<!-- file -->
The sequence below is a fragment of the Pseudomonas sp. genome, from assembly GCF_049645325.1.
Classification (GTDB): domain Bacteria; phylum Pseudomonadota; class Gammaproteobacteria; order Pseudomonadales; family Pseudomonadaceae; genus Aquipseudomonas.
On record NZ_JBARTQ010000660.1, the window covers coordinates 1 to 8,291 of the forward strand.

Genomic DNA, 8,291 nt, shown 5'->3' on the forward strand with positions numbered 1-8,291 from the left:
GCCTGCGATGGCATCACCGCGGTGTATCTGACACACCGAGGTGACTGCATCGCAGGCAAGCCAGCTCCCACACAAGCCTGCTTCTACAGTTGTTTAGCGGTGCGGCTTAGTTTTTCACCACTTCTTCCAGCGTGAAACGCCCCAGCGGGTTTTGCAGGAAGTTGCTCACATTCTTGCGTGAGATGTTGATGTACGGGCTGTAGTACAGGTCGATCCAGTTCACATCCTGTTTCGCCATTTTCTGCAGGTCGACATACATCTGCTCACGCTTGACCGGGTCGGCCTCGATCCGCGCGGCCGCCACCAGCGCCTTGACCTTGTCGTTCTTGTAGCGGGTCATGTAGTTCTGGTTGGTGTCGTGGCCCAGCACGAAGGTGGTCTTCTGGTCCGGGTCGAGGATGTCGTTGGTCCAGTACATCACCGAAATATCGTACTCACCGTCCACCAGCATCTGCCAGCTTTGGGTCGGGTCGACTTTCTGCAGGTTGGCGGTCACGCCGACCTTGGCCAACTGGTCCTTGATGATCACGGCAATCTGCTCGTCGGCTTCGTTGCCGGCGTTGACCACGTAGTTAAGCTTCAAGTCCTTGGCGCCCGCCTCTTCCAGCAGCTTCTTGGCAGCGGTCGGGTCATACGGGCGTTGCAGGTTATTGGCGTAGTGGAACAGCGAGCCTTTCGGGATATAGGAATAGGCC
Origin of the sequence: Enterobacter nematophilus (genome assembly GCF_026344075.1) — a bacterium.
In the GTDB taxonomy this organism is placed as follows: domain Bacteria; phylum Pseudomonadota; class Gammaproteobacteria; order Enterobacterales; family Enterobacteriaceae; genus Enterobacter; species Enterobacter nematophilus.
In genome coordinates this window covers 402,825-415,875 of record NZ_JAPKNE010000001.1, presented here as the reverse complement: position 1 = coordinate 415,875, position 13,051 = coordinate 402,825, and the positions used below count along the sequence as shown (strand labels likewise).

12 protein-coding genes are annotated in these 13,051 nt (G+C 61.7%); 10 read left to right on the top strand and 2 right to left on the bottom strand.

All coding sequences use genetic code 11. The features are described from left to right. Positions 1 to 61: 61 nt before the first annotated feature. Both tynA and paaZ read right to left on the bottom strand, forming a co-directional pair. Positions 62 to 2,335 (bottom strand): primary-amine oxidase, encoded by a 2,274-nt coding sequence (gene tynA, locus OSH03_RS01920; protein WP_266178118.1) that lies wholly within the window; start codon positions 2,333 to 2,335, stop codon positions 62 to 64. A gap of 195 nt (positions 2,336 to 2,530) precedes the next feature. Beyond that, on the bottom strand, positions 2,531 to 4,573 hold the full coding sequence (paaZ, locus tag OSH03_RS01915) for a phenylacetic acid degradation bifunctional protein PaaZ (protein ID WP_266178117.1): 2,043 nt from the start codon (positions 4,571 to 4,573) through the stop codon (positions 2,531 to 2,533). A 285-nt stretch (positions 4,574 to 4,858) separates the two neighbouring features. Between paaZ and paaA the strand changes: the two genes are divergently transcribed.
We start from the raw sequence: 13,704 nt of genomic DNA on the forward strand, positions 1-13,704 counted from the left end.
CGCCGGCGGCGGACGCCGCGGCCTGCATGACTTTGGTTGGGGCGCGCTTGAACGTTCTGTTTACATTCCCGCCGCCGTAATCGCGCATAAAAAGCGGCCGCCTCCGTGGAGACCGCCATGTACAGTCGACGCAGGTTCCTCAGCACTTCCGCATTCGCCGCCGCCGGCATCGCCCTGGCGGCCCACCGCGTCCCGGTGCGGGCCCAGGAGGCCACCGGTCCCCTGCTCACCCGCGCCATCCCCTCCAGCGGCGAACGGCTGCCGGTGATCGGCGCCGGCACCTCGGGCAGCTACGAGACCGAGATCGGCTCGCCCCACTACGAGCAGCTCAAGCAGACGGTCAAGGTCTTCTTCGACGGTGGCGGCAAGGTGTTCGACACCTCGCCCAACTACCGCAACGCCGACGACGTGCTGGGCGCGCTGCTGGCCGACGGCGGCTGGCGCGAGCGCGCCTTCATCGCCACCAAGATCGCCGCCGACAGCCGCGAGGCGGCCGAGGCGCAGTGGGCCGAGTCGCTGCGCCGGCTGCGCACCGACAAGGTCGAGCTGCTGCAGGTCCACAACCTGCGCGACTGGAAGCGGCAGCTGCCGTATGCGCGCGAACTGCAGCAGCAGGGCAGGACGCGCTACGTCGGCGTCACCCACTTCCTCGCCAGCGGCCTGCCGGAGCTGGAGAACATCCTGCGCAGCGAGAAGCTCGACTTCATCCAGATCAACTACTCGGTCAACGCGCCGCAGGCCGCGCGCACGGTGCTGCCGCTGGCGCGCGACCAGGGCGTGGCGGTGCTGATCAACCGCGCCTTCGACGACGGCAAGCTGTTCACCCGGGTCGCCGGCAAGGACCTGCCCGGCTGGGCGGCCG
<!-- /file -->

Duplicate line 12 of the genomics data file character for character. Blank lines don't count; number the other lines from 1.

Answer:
CGCCGGCGGCGGACGCCGCGGCCTGCATGACTTTGGTTGGGGCGCGCTTGAACGTTCTGTTTACATTCCCGCCGCCGTAATCGCGCATAAAAAGCGGCCGCCTCCGTGGAGACCGCCATGTACAGTCGACGCAGGTTCCTCAGCACTTCCGCATTCGCCGCCGCCGGCATCGCCCTGGCGGCCCACCGCGTCCCGGTGCGGGCCCAGGAGGCCACCGGTCCCCTGCTCACCCGCGCCATCCCCTCCAGCGGCGAACGGCTGCCGGTGATCGGCGCCGGCACCTCGGGCAGCTACGAGACCGAGATCGGCTCGCCCCACTACGAGCAGCTCAAGCAGACGGTCAAGGTCTTCTTCGACGGTGGCGGCAAGGTGTTCGACACCTCGCCCAACTACCGCAACGCCGACGACGTGCTGGGCGCGCTGCTGGCCGACGGCGGCTGGCGCGAGCGCGCCTTCATCGCCACCAAGATCGCCGCCGACAGCCGCGAGGCGGCCGAGGCGCAGTGGGCCGAGTCGCTGCGCCGGCTGCGCACCGACAAGGTCGAGCTGCTGCAGGTCCACAACCTGCGCGACTGGAAGCGGCAGCTGCCGTATGCGCGCGAACTGCAGCAGCAGGGCAGGACGCGCTACGTCGGCGTCACCCACTTCCTCGCCAGCGGCCTGCCGGAGCTGGAGAACATCCTGCGCAGCGAGAAGCTCGACTTCATCCAGATCAACTACTCGGTCAACGCGCCGCAGGCCGCGCGCACGGTGCTGCCGCTGGCGCGCGACCAGGGCGTGGCGGTGCTGATCAACCGCGCCTTCGACGACGGCAAGCTGTTCACCCGGGTCGCCGGCAAGGACCTGCCCGGCTGGGCGGCCG